What is class time for? Part I

Barbara Ganley posts a few ideas in response to a question she says she gets regularly: if your students are spending time discussing outside of class (through blogs, discussion boards, or otherwise), then what goes on during class time when discussion would otherwise take place? I am interested in the question of “what is class time for,” not because I have or am planning to take discussion out of the class meeting and put it into blogs or discussion boards instead, but simply as a general question: what is the best use of class time for the sake of promoting learning (especially in philosophy courses)?

I am likely not alone in that most of what I experienced in courses in Philosophy (and many other disciplines) as a student (and later, as a TA) was class time taken up by two activities: lecture and (if we were lucky) discussion. Each of these varies in nature, but I think can still be categorized under the same general rubric.

For example, “lecture” can include, among other things:

* the instructor explicating assigned readings, films, artworks, experiences, etc.
* the instructor discussing new applications of what has been read, experienced
* the instructor discussing how what has been read, experienced, etc. can be used to solve particular problems
* the instructor giving a “reading” or “interpretation” of assigned readings, experiences, etc.
* the instructor explaining results of his/her own research
* a guest lecturer doing one or more of the above
* student presentations doing one or more of the above

In-class “discussion” can include, among other things:

* the instructor asking students questions and eliciting responses
* the students asking the instructor questions
* both of the above can be focused on getting something “right,” or on criticizing, coming up with new interpretations, applications, etc.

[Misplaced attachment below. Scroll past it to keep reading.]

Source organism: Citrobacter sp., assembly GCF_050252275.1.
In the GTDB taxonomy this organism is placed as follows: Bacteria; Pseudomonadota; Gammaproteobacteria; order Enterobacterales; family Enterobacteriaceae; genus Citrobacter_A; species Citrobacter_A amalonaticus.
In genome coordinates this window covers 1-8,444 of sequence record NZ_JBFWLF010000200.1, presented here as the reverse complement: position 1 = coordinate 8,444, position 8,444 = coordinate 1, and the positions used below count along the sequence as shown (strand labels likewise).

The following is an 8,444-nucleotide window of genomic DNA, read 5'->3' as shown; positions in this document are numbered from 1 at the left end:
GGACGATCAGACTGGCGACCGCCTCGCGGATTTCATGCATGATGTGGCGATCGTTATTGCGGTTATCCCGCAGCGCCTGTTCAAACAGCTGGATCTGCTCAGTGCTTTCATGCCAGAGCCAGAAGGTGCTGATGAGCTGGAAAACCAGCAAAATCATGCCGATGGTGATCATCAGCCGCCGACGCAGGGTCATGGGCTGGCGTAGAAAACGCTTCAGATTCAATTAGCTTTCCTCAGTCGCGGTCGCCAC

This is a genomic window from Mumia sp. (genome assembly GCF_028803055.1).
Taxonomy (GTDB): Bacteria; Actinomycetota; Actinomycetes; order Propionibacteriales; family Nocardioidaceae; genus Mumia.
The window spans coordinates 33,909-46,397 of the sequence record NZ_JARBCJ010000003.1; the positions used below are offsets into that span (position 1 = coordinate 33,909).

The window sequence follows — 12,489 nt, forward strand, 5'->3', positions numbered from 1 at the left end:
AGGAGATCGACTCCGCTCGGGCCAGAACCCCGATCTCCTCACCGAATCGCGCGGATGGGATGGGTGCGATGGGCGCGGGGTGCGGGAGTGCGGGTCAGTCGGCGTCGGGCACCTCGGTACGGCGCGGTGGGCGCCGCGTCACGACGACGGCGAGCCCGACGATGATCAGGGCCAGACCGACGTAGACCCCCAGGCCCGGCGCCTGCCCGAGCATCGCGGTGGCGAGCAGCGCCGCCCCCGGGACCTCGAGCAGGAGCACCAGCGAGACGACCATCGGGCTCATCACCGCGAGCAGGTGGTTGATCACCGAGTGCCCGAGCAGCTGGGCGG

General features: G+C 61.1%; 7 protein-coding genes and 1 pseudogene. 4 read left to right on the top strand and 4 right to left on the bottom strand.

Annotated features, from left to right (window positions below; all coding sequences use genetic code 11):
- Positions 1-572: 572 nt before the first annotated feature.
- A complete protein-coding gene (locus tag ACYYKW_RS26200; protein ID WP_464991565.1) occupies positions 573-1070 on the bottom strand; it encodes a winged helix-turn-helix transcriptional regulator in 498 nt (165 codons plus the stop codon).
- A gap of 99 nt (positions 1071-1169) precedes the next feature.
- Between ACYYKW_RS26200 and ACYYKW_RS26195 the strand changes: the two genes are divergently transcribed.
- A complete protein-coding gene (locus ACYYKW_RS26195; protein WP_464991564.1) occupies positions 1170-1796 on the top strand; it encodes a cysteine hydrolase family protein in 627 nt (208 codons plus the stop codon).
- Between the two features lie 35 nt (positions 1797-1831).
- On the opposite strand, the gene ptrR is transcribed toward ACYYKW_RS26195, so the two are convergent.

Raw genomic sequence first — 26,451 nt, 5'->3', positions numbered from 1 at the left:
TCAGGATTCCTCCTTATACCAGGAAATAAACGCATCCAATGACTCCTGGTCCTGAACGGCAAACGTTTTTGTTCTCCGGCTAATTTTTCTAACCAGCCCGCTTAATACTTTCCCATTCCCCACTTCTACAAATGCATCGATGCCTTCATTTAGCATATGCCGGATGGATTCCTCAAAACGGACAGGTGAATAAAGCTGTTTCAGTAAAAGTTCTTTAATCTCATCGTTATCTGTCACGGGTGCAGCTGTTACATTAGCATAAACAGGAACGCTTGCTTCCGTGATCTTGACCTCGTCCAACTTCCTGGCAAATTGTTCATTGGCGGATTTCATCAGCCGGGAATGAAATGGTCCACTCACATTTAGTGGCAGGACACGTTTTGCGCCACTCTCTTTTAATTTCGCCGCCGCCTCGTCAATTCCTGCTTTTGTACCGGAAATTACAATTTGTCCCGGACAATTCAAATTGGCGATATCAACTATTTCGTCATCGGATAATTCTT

* the students discussing the assigned readings, etc., amongst themselves
* the students working together on an assignment

In my experience taking and acting as a TA for philosophy courses, class time mostly consisted of the instructor explicating the readings (which were often complicated), giving an interpretation and criticism of the arguments therein, and discussing how these arguments can be applied to new contexts. If there was discussion, it consisted largely of students asking questions of the instructor for clarification purposes, sometimes for criticism. Small-group discussion amongst students took place at designated times, called “discussion sections” (once per week, guided by a TA).

I have kept this basic format in my own teaching, partly out of habit and partly because it is what I know best. But a reflective teaching practice requires thought about what these uses of class time do, what one’s objectives are for the course, and whether these strategies or something else would be more conducive to fulfilling those objectives. I am just in the early stages of reflecting on these issues, so I expect that this theme of the use of class time will become something of a series in this blog, as I think further and experiment.

Some preliminary thoughts on various uses of class time and what they might do, corresponding to learning objectives.

Clearly, a variety of uses is often going to be best, if for no other reason than that students (and instructors) get tired of the same thing day in and day out. Which combination one uses depends on one’s objectives.

1. Lectures explicating assigned readings